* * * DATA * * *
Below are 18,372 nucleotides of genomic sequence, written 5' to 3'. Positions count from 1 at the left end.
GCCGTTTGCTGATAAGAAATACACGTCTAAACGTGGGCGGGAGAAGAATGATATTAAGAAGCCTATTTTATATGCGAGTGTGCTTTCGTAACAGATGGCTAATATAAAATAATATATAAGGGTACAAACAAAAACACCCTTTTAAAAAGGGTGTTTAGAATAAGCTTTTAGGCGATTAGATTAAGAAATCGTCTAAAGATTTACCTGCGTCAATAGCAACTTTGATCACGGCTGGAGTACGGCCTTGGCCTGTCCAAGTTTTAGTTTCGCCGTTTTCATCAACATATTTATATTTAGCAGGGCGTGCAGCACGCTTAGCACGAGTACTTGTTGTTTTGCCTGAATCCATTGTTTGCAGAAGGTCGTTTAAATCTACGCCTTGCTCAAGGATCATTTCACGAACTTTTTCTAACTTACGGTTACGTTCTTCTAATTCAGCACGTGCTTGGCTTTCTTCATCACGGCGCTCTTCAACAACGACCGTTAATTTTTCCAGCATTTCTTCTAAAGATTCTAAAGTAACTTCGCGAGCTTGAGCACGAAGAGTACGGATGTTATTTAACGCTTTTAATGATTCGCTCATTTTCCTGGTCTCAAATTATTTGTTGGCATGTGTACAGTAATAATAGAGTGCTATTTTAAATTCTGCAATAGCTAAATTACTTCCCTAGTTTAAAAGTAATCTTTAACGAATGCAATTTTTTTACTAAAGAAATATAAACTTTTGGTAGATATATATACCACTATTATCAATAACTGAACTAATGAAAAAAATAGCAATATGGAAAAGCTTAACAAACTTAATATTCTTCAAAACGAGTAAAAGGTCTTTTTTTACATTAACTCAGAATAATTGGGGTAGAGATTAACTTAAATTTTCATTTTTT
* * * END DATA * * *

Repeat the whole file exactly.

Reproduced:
Below are 18,372 nucleotides of genomic sequence, written 5' to 3'. Positions count from 1 at the left end.
GCCGTTTGCTGATAAGAAATACACGTCTAAACGTGGGCGGGAGAAGAATGATATTAAGAAGCCTATTTTATATGCGAGTGTGCTTTCGTAACAGATGGCTAATATAAAATAATATATAAGGGTACAAACAAAAACACCCTTTTAAAAAGGGTGTTTAGAATAAGCTTTTAGGCGATTAGATTAAGAAATCGTCTAAAGATTTACCTGCGTCAATAGCAACTTTGATCACGGCTGGAGTACGGCCTTGGCCTGTCCAAGTTTTAGTTTCGCCGTTTTCATCAACATATTTATATTTAGCAGGGCGTGCAGCACGCTTAGCACGAGTACTTGTTGTTTTGCCTGAATCCATTGTTTGCAGAAGGTCGTTTAAATCTACGCCTTGCTCAAGGATCATTTCACGAACTTTTTCTAACTTACGGTTACGTTCTTCTAATTCAGCACGTGCTTGGCTTTCTTCATCACGGCGCTCTTCAACAACGACCGTTAATTTTTCCAGCATTTCTTCTAAAGATTCTAAAGTAACTTCGCGAGCTTGAGCACGAAGAGTACGGATGTTATTTAACGCTTTTAATGATTCGCTCATTTTCCTGGTCTCAAATTATTTGTTGGCATGTGTACAGTAATAATAGAGTGCTATTTTAAATTCTGCAATAGCTAAATTACTTCCCTAGTTTAAAAGTAATCTTTAACGAATGCAATTTTTTTACTAAAGAAATATAAACTTTTGGTAGATATATATACCACTATTATCAATAACTGAACTAATGAAAAAAATAGCAATATGGAAAAGCTTAACAAACTTAATATTCTTCAAAACGAGTAAAAGGTCTTTTTTTACATTAACTCAGAATAATTGGGGTAGAGATTAACTTAAATTTTCATTTTTT